She popped a Lean Cuisine into the microwave.
After she was done, she stepped away from the kitchen and into the basement. There, she got on her computer and checked her email. One new message. She opened it, but not eagerly. Placidly, as everything she ever did was done. When she finished reading it (spam, of course, but she read it anyway; maybe because she was bored, maybe because she longed for companionship, but either way, she regarded it with a placid nod).
She switched off the computer and went upstairs to use the bathroom. The sounds of her business echoed off the empty, tiled walls and she listened to them as if they were music, nodded along to the splashing. She grabbed at the place where her toilet paper usually was, only to be welcomed by the coarse feel of cardboard, indicating that the toilet paper was no longer on the roll. She reached for the tissue instead. She wiped herself and flushed the toilet. She washed her hands. She exited the bathroom and went downstairs, grabbing a shovel from the closet in the basement.
Walking into the brisk October air, she began her journey into the little playhouse just a few yards from her own large, real one. Once she reached it, she opened the door. Screaming was the first thing to hit her ears, and she lifted the shovel. The screaming thing in the corner back up and threw up its hands in self-defense. She nodded placidly, and then lowered the shovel.
"May I please have the tea?"
The creature screamed, and she raised the shovel again.
"May I please have the biscuits?"
She asked, placidly. The creature didn't move for an instant, so she brought down the shovel on the outstretched arms. This raised a shrill shriek from the creature, and it cowered further in the corner.
"I don't have any of your fucking biscuits!"
"It is a shame," She whispered, and lowered the shovel once again, taking a step toward the figure. "I thought you would have my tea, but you do not. It is a shame," She repeated and lifted the shovel. The creature stumbled backwards, failing in a pathetic attempt of self-defense.
"What the fuck are you talking about? I don't have your fucking tea! Get me the fuck out of here, you fucking psycho-bitch! I swear to fucking God, I'll give you money! Anything you want! I've got connections; just get me the fuck out of here and—PUT DOWN THAT FUCKING SHOVEL!!"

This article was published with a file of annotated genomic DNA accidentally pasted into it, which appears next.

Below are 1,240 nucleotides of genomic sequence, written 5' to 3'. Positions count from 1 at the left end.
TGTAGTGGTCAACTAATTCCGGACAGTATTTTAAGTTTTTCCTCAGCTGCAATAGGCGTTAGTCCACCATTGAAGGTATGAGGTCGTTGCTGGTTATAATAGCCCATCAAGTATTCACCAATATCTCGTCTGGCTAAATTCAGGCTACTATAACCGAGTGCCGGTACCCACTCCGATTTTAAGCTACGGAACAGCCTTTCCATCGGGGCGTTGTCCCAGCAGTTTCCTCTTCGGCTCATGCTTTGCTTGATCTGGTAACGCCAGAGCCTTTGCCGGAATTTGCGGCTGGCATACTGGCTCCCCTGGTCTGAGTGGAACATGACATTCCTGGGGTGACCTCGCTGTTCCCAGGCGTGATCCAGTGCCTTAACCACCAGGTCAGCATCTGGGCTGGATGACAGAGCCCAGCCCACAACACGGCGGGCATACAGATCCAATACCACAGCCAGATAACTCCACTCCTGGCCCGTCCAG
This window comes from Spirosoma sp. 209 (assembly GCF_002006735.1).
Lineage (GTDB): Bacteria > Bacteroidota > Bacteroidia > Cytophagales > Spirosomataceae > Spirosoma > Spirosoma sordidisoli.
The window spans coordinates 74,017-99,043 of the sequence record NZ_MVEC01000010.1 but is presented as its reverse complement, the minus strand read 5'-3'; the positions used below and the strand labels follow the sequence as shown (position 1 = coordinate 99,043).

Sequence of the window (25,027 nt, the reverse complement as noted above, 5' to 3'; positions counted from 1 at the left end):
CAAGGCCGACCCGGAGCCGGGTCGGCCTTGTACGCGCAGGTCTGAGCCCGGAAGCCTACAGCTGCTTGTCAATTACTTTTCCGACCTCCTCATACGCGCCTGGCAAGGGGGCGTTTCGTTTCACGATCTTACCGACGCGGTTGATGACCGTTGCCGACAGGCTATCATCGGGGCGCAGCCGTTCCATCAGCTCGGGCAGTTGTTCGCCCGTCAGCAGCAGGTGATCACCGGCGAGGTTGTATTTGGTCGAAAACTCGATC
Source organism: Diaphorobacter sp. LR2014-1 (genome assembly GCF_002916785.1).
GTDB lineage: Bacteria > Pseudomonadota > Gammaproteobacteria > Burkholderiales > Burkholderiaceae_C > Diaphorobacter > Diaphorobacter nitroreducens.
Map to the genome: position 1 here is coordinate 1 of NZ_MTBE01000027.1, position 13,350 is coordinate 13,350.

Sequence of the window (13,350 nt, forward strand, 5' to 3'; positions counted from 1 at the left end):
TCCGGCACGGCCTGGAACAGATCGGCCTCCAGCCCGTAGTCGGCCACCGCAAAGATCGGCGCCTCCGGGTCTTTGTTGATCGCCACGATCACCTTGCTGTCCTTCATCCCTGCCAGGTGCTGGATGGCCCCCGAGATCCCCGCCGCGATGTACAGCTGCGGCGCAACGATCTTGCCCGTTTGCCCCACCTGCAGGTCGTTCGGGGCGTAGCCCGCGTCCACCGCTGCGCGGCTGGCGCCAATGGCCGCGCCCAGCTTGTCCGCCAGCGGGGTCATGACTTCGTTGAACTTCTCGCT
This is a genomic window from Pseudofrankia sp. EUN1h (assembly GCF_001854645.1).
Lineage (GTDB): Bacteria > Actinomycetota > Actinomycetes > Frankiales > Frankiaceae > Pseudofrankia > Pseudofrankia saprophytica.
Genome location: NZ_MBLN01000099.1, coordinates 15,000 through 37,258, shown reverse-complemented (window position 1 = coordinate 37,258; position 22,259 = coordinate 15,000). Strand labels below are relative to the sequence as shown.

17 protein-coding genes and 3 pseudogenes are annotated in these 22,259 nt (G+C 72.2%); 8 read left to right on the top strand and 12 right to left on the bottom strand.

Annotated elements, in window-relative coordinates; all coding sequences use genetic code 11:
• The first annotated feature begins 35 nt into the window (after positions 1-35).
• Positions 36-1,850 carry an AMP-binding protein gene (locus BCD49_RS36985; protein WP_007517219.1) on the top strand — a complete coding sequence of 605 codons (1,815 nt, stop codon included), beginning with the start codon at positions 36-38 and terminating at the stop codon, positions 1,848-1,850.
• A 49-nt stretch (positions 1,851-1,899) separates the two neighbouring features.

The creature shrieked when she lifted the shovel far up above her head.
"You have no tea for me. You have no tea for two. Now why oh why, because, because, should I listen to you?" She sang, placidly, and still held the shovel poised above her head.
"Because, because," She sang, cutting off the creature, who seemed to be getting agitated and frightened. She could smell the fright, but she didn't care; she was trying to smell the cream and sugar.
"I've got money. I-I've got lots of videos and—my son, he has video games, he's got the new X-Box 360, you can have it. Anything. Just take it. I've got my wedding ring—you want it? I'll give it to you. Here, take it," The creature threw something shinny at her. She didn't move, just stood there, listening, nodding, placidly.
"DVD player—uhhh, uhhh—dresses, food, shelter, I can make the voices stop, I've got medicine—"
She raised the shovel a tick. The creature became desperate.
"Anything. Anything!! I swear to fucking God, it's yours! Just let me go—I won't tell the police—the pigs—the cops, whatever, fucking, ahhh!" The creature pulled at its pretty golden hair and screamed in frustration. She saw this and nodded placidly. "Drugs! You like heroin? Uhhh, alcohol? I can get you a new house, I can get you money, you want power? I'll fuck for that, too! Just… please, please, don't , I have a son—"
"Because, because, now I'll kill you, honeydew." She sang, not hearing the answer that she wanted. She never heard the answer that she wanted. Always 'blah, blah, blah, this and that, this and that'. It was all nonsense to her. She brought down the shovel on the creature and was rewarded with a scream of terror and pain. She hit the creature again, and the wailing got louder. Another hit, and it stopped completely. She was about to move when she heard broken sobbing from the corner that the creature dwelled. She hit it one last time and blood flecked her face. She did this all in the rhythm of her own music, tapping along to the beat in her head, and nodding in tempo, placidly.
On her way back to her real house, she took out the trash.
She placed the bloody shovel back in its closet in the basement and went upstairs to use the bathroom. She listened to the 'plip, plop' or her own urine and hummed along placidly. She checked her email and read her spam and went upstairs. She put a plate on her table—a tea set, doilies underneath each platter and cups of the finest china. A teapot went in the middle, dainty and beautiful, with elegant roses painted up the sides, dancing, weaving, between green vines. She sat down for a few seconds, a placid look on her face. She got up.
She popped a Lean Cuisine out of her microwave.